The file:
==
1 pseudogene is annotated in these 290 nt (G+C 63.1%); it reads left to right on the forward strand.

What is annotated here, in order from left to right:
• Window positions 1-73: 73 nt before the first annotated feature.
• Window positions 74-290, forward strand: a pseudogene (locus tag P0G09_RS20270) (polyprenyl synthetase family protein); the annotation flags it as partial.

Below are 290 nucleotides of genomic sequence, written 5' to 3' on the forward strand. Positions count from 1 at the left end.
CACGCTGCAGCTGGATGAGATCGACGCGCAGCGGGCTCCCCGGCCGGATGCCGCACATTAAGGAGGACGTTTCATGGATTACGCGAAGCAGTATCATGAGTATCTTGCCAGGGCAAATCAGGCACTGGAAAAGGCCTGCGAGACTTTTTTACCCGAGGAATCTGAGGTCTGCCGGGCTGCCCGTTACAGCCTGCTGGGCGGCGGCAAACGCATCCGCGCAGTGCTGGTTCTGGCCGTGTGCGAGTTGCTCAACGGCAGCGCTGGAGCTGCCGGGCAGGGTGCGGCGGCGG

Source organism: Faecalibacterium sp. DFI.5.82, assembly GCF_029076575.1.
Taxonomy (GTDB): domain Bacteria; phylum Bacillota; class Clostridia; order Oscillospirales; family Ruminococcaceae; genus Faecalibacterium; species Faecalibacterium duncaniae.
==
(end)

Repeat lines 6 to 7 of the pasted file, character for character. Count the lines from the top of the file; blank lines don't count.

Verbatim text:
CACGCTGCAGCTGGATGAGATCGACGCGCAGCGGGCTCCCCGGCCGGATGCCGCACATTAAGGAGGACGTTTCATGGATTACGCGAAGCAGTATCATGAGTATCTTGCCAGGGCAAATCAGGCACTGGAAAAGGCCTGCGAGACTTTTTTACCCGAGGAATCTGAGGTCTGCCGGGCTGCCCGTTACAGCCTGCTGGGCGGCGGCAAACGCATCCGCGCAGTGCTGGTTCTGGCCGTGTGCGAGTTGCTCAACGGCAGCGCTGGAGCTGCCGGGCAGGGTGCGGCGGCGG

Source organism: Faecalibacterium sp. DFI.5.82, assembly GCF_029076575.1.